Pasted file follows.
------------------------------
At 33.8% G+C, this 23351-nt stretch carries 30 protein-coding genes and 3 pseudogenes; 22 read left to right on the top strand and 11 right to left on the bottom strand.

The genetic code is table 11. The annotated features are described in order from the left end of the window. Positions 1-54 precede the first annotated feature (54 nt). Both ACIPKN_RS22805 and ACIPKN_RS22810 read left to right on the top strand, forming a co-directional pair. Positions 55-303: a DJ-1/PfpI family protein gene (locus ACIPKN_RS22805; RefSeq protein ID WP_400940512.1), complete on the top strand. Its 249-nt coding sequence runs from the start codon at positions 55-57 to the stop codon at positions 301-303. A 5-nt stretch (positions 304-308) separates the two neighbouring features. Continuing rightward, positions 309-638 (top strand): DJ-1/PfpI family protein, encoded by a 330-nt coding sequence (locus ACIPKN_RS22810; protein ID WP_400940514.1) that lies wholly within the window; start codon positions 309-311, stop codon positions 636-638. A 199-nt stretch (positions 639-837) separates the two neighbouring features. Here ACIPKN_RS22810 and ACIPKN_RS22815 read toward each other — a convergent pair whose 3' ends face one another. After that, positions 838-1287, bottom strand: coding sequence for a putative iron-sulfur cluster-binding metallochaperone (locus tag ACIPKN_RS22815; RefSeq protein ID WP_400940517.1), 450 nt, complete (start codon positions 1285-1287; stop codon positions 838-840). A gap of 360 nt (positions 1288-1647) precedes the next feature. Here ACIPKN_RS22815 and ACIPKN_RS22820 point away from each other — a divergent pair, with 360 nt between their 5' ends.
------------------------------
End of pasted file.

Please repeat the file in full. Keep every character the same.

At 33.8% G+C, this 23351-nt stretch carries 30 protein-coding genes and 3 pseudogenes; 22 read left to right on the top strand and 11 right to left on the bottom strand.

The genetic code is table 11. The annotated features are described in order from the left end of the window. Positions 1-54 precede the first annotated feature (54 nt). Both ACIPKN_RS22805 and ACIPKN_RS22810 read left to right on the top strand, forming a co-directional pair. Positions 55-303: a DJ-1/PfpI family protein gene (locus ACIPKN_RS22805; RefSeq protein ID WP_400940512.1), complete on the top strand. Its 249-nt coding sequence runs from the start codon at positions 55-57 to the stop codon at positions 301-303. A 5-nt stretch (positions 304-308) separates the two neighbouring features. Continuing rightward, positions 309-638 (top strand): DJ-1/PfpI family protein, encoded by a 330-nt coding sequence (locus ACIPKN_RS22810; protein ID WP_400940514.1) that lies wholly within the window; start codon positions 309-311, stop codon positions 636-638. A 199-nt stretch (positions 639-837) separates the two neighbouring features. Here ACIPKN_RS22810 and ACIPKN_RS22815 read toward each other — a convergent pair whose 3' ends face one another. After that, positions 838-1287, bottom strand: coding sequence for a putative iron-sulfur cluster-binding metallochaperone (locus tag ACIPKN_RS22815; RefSeq protein ID WP_400940517.1), 450 nt, complete (start codon positions 1285-1287; stop codon positions 838-840). A gap of 360 nt (positions 1288-1647) precedes the next feature. Here ACIPKN_RS22815 and ACIPKN_RS22820 point away from each other — a divergent pair, with 360 nt between their 5' ends.